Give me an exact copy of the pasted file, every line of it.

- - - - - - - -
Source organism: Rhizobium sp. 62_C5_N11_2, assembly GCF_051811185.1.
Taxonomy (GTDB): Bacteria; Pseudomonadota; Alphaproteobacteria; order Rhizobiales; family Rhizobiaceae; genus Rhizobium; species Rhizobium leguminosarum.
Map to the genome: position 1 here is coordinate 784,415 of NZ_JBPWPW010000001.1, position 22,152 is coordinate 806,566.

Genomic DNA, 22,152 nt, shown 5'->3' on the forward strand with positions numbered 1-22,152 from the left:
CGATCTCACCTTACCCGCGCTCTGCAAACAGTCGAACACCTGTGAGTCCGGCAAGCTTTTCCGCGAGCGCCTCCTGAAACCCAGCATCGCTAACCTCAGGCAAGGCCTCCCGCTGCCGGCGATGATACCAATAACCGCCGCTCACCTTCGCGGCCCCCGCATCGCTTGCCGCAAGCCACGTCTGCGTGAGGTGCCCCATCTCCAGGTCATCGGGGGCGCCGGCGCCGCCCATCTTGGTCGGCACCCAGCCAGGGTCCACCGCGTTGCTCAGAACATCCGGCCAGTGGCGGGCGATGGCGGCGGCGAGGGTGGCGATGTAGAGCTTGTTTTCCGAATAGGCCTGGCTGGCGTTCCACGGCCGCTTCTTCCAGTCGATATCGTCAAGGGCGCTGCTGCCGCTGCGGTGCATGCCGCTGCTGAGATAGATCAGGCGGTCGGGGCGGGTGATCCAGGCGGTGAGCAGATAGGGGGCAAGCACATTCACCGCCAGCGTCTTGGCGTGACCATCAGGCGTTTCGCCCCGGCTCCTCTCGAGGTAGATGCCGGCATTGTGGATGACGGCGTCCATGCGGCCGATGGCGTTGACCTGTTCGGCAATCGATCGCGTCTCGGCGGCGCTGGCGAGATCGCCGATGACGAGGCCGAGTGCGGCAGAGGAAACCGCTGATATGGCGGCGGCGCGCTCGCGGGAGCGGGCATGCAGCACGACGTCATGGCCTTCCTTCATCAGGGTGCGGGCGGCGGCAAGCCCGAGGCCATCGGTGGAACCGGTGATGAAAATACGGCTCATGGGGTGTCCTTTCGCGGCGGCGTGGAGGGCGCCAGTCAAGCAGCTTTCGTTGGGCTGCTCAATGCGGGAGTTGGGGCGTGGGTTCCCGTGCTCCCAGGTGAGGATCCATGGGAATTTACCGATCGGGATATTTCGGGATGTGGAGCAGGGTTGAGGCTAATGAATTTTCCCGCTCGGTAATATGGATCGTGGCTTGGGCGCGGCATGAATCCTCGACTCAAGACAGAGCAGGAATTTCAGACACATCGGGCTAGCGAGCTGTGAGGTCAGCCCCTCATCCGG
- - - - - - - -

Source organism: Rhizobium sp. 62_C5_N11_2, assembly GCF_051811185.1.
Taxonomy (GTDB): Bacteria; Pseudomonadota; Alphaproteobacteria; order Rhizobiales; family Rhizobiaceae; genus Rhizobium; species Rhizobium leguminosarum.
Map to the genome: position 1 here is coordinate 784,415 of NZ_JBPWPW010000001.1, position 22,152 is coordinate 806,566.

Genomic DNA, 22,152 nt, shown 5'->3' on the forward strand with positions numbered 1-22,152 from the left:
CGATCTCACCTTACCCGCGCTCTGCAAACAGTCGAACACCTGTGAGTCCGGCAAGCTTTTCCGCGAGCGCCTCCTGAAACCCAGCATCGCTAACCTCAGGCAAGGCCTCCCGCTGCCGGCGATGATACCAATAACCGCCGCTCACCTTCGCGGCCCCCGCATCGCTTGCCGCAAGCCACGTCTGCGTGAGGTGCCCCATCTCCAGGTCATCGGGGGCGCCGGCGCCGCCCATCTTGGTCGGCACCCAGCCAGGGTCCACCGCGTTGCTCAGAACATCCGGCCAGTGGCGGGCGATGGCGGCGGCGAGGGTGGCGATGTAGAGCTTGTTTTCCGAATAGGCCTGGCTGGCGTTCCACGGCCGCTTCTTCCAGTCGATATCGTCAAGGGCGCTGCTGCCGCTGCGGTGCATGCCGCTGCTGAGATAGATCAGGCGGTCGGGGCGGGTGATCCAGGCGGTGAGCAGATAGGGGGCAAGCACATTCACCGCCAGCGTCTTGGCGTGACCATCAGGCGTTTCGCCCCGGCTCCTCTCGAGGTAGATGCCGGCATTGTGGATGACGGCGTCCATGCGGCCGATGGCGTTGACCTGTTCGGCAATCGATCGCGTCTCGGCGGCGCTGGCGAGATCGCCGATGACGAGGCCGAGTGCGGCAGAGGAAACCGCTGATATGGCGGCGGCGCGCTCGCGGGAGCGGGCATGCAGCACGACGTCATGGCCTTCCTTCATCAGGGTGCGGGCGGCGGCAAGCCCGAGGCCATCGGTGGAACCGGTGATGAAAATACGGCTCATGGGGTGTCCTTTCGCGGCGGCGTGGAGGGCGCCAGTCAAGCAGCTTTCGTTGGGCTGCTCAATGCGGGAGTTGGGGCGTGGGTTCCCGTGCTCCCAGGTGAGGATCCATGGGAATTTACCGATCGGGATATTTCGGGATGTGGAGCAGGGTTGAGGCTAATGAATTTTCCCGCTCGGTAATATGGATCGTGGCTTGGGCGCGGCATGAATCCTCGACTCAAGACAGAGCAGGAATTTCAGACACATCGGGCTAGCGAGCTGTGAGGTCAGCCCCTCATCCGG